For those who view porn, it tends to be an occasional, solitary activity. Sometimes couples actually enjoy watching porn together and report that it enhances their sexual relationship. (About 65-70% of men and women admit to having used porn with their partners at some time.1)

Occasional indulgence in porn-watching is not going to destroy your life. But what happens when “occasional indulgence” become “porn obsession” or “porn addiction”? What happens to your relationship?

Meet Henry and Deelie. They’ve been married 34 years and have had what many would consider a rock solid marriage. They’ve had their trials but they have remained close and raised 3 great kids. They’ve been faithful to each other and have had a healthy sex life. Recently, Deelie has noticed changes in the way they connect. Henry seems more “adventurous” but is also more insistent in what he wants from their intimate encounters. He’s made comments about Deelie’s appearance, receptiveness and becomes distant if she declines. He spends more time alone and sulks for days if she refuses his requests for sex. She worries that he no longer finds her attractive and is unhappy in the marriage.

You might be thinking that well, after 34 years, they may be going through a transitional time or a rough patch. Maybe. But what Deelie doesn’t know is this:

Henry has been spending more and more of his free time viewing internet porn. It started out as a simple accidental click of a link that took him to a place he’d never been before. And he went back. Again and again. He’s become fascinated with certain practices and appearances. He sees his habit as a distraction and a way to relax. He can always count on his internet time to give him what he wants and needs. What he doesn’t see is that his occasional indulgence has become habitual. It is changing the way he expects and experiences sex. It is changing who he is and the way he engages with the woman he loves most. But he cannot see that effect because he is immersed in a false reality that he can’t get enough of.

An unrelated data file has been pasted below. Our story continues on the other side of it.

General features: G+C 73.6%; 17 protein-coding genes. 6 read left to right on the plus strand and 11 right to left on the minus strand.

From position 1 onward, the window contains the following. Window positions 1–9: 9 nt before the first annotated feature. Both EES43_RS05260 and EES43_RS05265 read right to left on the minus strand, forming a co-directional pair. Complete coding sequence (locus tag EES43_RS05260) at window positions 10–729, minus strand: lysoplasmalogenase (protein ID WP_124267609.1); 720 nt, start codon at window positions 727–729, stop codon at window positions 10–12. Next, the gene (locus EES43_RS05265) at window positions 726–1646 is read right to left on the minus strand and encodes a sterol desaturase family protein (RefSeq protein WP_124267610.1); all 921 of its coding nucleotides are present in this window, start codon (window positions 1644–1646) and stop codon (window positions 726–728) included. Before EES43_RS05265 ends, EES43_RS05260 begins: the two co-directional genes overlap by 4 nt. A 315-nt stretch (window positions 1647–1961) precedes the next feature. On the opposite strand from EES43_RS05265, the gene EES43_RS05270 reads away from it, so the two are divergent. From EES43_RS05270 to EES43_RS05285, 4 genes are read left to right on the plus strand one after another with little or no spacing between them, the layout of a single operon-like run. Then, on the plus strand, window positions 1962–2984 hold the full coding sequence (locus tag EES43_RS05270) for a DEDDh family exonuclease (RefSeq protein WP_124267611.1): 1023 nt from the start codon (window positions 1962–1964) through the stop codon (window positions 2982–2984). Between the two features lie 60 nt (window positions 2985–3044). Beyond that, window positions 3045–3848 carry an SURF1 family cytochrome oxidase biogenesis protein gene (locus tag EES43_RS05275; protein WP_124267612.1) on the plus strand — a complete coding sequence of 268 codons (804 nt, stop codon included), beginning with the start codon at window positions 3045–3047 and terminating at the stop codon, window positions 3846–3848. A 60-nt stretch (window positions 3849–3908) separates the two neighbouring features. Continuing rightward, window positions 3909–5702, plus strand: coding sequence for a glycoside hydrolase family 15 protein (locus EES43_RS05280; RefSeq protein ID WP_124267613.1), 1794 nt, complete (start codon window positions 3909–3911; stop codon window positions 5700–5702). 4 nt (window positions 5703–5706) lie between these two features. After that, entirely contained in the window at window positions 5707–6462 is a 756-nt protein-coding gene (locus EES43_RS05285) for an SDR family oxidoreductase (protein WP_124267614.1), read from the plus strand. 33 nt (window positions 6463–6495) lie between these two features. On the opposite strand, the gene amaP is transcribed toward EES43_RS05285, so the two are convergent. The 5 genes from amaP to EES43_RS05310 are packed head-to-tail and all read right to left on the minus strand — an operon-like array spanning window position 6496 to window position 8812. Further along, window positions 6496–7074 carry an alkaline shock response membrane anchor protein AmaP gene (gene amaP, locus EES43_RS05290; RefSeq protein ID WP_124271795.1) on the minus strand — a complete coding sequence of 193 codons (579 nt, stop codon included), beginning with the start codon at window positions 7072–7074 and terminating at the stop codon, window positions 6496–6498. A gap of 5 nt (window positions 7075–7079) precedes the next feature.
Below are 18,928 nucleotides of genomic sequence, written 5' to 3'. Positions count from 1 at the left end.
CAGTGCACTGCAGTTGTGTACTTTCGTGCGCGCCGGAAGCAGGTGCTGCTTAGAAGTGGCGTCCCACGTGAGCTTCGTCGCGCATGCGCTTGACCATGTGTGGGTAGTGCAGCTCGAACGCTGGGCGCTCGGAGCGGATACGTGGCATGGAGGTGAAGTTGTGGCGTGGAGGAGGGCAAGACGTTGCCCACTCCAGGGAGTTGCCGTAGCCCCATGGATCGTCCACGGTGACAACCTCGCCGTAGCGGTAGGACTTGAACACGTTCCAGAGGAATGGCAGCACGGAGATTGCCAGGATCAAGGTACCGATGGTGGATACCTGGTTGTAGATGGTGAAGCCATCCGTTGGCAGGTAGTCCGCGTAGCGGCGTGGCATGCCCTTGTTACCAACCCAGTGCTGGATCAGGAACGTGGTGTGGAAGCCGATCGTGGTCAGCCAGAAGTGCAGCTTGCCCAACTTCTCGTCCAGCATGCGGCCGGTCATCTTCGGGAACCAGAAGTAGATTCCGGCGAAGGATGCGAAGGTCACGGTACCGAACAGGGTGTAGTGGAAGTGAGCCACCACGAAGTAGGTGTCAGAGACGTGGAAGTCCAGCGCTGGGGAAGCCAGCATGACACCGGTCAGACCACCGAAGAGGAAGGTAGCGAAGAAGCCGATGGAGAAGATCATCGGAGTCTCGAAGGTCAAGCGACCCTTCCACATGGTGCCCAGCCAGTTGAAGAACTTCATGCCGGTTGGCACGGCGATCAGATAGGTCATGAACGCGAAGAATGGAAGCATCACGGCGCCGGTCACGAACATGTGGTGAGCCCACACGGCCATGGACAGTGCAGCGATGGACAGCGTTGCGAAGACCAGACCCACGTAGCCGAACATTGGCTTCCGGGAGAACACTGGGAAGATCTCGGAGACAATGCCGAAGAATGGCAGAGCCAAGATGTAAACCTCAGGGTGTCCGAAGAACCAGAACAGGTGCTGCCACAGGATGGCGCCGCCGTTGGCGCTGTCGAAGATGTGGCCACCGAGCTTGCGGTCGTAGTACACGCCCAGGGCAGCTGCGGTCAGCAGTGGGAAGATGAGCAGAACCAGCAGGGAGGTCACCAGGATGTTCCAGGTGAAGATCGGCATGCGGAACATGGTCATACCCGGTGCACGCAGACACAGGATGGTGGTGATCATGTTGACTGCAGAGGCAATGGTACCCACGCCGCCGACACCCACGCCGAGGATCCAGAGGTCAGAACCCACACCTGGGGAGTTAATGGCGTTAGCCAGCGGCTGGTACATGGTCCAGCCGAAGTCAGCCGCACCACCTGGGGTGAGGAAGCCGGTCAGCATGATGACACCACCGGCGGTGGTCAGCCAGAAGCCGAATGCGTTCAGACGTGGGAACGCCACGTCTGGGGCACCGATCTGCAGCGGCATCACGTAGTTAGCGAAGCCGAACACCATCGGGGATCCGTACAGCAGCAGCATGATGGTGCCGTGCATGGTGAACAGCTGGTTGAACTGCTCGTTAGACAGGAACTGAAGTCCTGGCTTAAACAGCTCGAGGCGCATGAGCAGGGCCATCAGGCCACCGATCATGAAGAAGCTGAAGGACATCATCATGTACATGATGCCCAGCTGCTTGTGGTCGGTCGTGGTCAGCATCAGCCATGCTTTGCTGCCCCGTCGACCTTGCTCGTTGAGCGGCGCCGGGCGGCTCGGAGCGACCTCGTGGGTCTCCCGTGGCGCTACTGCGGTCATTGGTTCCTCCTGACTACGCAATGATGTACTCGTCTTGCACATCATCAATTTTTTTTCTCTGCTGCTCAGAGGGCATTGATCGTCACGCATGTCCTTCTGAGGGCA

When we think of porn obsession or addiction, we generally don’t think of a 50-something man. But the fact is, older adults are among the growing number of people struggling with porn. It’s new (for us), it’s titillating and it’s available 24/7…and it’s hugely addictive. Henry and Deelie’s situation is not unusual and is part of a growing trend among couples.

Research is finding that habitual use of internet porn has profound impacts on how one experiences sex and for couples, those impacts can be devastating. Most of the research has been with men as men make up the majority of pornography users but there is some research with women. Here’s some of what researchers are finding:

  • Men who habitually use porn as a sexual stimulus may become conditioned to that stimulus and find sex with a partner less fulfilling or less appealing.2
  • Habitual viewing of porn is associated with a greater preference for the “porn script” during real encounters with a partner. In other words, the more you watch it, the more you want it that way in real life. For men, at least, porn isn’t just fantasy. It shapes how they engage with a partner.3
  • Habitual viewing of porn stimulates reward centers of the brain and creates new neural pathways. Powerful chemicals are released that reinforce the behavior and switch on cravings for it much like addiction to other things. Over time, you want more and more of it.4